SCHENECTADY — As Schenectady Hardware & Electric President Chris Spraragen stood inside one of the rooms where he was doing work at the Destine Preparatory Charter School, he smiled at his sister Brooke. They recalled the evolution of their family business.
Schenectady Hardware & Electric was founded in 1923 by Chris and Brooke’s great-grandfather Benjamin Spraragen, who had come to Schenectady to attend Union College — becoming one of the college’s first graduates in 1916 of the college’s electrical engineering program.
The company started off with Benjamin Spraragen wiring homes and running a hardware store. Now, it’s owned by a fourth generation, with Chris taking over in 2008 after returning from Boston to work alongside his father Larry.
“I had a really good relationship with my dad and I wanted to do something in business,” Chris said. “It was more about working with family than it was about being an electrical contractor.”
As leadership at the company has changed, so has the industry. Benjamin Spraragen began by converting gas lights to electric. His son Donald Spraragen, president from 1982 to 1993, helped grow the company’s retail footprint and began the inevitable expansion into the commercial light industry, according to the company’s website. Larry Spraragen helped the company become one of the largest electrical contracting companies in the area — taking on many bigger projects.
Today, Chris can tell you he’s been inside many, if not all, of the buildings that make up the Albany skyline line and many of the buildings in Schenectady.
“We’ve done work from Lake Placid down to Hudson and out to Utica,” Chris said.
Some of the notable projects include the Mohawk Harbor, the Empire Cogen Plant, the AE Smith Building and the Albany Medical Center pavilion.
While Schenectady Hardware’s main business continues to be electrical contracting, the company also operates the SHE lighting showroom in Clifton Park, which offers various lighting options. American Electric Supply Co. located on State Street in Schenectady is also under the Schenectady Hardware umbrella, continuing to pay homage to what started the company — a store that sells electrical parts and materials.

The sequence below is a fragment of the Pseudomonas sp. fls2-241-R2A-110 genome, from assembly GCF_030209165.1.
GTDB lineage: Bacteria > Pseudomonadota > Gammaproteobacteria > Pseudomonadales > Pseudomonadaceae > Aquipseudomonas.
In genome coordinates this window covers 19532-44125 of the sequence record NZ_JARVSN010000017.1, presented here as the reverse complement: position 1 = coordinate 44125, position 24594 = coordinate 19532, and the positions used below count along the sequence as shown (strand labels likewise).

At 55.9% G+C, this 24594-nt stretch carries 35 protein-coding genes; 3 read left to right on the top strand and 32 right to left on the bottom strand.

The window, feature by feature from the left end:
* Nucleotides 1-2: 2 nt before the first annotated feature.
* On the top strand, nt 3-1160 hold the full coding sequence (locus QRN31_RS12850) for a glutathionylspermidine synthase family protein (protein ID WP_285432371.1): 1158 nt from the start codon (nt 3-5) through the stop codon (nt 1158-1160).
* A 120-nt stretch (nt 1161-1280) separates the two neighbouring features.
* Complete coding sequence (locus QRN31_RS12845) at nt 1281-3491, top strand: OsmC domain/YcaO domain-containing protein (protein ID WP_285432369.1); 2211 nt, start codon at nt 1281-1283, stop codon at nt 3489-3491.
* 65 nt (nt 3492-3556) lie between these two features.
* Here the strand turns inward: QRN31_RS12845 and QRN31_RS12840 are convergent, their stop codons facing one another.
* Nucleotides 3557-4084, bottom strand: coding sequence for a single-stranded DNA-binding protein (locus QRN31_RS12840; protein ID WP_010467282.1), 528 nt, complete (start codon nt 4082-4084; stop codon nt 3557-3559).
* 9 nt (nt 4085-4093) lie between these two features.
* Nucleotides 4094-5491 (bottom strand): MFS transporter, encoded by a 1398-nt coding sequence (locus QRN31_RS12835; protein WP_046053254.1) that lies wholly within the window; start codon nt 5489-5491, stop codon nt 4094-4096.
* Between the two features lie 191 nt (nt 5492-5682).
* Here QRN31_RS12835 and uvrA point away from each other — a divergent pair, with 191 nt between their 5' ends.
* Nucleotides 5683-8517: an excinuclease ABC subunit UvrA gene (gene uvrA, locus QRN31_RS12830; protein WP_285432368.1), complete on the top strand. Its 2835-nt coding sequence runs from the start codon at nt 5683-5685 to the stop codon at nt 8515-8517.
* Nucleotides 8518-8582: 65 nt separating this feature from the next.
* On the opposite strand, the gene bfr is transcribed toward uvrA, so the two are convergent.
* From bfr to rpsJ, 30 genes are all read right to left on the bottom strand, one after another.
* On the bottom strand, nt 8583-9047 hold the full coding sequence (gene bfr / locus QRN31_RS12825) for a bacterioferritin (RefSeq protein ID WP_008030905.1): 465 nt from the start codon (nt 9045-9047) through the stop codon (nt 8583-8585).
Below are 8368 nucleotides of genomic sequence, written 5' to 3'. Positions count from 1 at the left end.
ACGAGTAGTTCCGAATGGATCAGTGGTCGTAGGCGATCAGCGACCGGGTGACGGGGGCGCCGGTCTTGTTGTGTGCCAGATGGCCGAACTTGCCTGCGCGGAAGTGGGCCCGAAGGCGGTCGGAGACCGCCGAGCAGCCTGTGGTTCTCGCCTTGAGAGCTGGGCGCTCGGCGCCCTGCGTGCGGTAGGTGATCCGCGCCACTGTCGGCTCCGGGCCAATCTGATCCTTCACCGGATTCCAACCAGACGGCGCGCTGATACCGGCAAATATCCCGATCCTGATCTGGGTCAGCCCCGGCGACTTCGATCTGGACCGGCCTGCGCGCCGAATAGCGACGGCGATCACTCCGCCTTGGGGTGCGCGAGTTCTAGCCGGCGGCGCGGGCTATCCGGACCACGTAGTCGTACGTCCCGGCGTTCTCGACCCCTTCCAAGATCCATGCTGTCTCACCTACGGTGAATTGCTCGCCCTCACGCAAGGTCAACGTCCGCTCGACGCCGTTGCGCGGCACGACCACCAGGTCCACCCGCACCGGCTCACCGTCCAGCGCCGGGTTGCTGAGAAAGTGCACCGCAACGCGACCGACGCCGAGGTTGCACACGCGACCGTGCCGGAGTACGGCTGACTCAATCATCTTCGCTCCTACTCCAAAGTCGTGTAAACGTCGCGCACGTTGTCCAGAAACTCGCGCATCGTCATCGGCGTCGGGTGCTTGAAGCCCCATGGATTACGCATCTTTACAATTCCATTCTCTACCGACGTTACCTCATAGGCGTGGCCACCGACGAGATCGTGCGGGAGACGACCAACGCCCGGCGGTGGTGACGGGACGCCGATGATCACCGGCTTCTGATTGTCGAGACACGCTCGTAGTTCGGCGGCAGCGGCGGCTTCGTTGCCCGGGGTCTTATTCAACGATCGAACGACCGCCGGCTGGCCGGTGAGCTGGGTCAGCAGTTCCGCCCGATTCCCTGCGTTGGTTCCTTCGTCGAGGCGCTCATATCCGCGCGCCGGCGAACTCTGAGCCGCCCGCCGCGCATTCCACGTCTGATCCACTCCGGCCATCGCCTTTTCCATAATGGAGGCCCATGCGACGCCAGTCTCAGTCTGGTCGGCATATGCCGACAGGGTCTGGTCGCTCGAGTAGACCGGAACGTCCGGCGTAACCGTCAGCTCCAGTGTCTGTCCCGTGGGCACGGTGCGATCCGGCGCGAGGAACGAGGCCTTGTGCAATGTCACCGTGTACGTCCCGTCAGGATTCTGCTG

It’s a history that Chris and Brooke, who grew up in Niskayuna, are quite proud of.
“We’re genuinely true stakeholders in the community,” Brooke said.
“To see all the benefits of what we’ve done — we touch a lot of communities in the Capital Region, whether it be our projects or our employees,” Chris added.
The company currently employs 80 people, Chris said.
The long legacy didn’t come without its challenges though, each generation faced their own, including the Great Depression and multiple world wars.
For Chris, his biggest challenge is supply-chain issues.
“The lead times are astronomical and it’s affecting the progression of construction projects,” he said.
He also said they’ve experienced the impact of inflation.
But whatever the challenges were along the way, the Spraragens are happy to keep lighting up the region they’ve called home for so long.
They said, to see the benefits of what they’ve done in the various buildings throughout the region, particularly in the Electric City over the last 100 years, is unbelievable.
“This is an area that really created all the products between Edison and GE,” Chris said. “We were such a big component of that, so it’s interesting that we’re a parallel part of that history.”
The future continues to look bright for the company, too.
“Demand for electrical service is at an all-time high and it’s only going to grow more with the surge of the green initiative,” Chris said.
He said electric work will be needed for things like car charging stations and solar — offering new avenues for the company along the way.
But whatever lies ahead, the Spraragens said none of what the company’s accomplished so far could have been done without its workforce over the years.
“It’s not just about Chris or our grandfathers, our father,” Brooke said. “It’s the employees that have helped us get to 100 years and it’s not just one person and one family. We have generations of families that have worked for us, and I think that’s really special.”
Know of a business The Daily Gazette should feature? Email ‘Biz Beat’ reporter Shenandoah Briere at [email protected]. Follow Shenandoah on Twitter @ByBriere.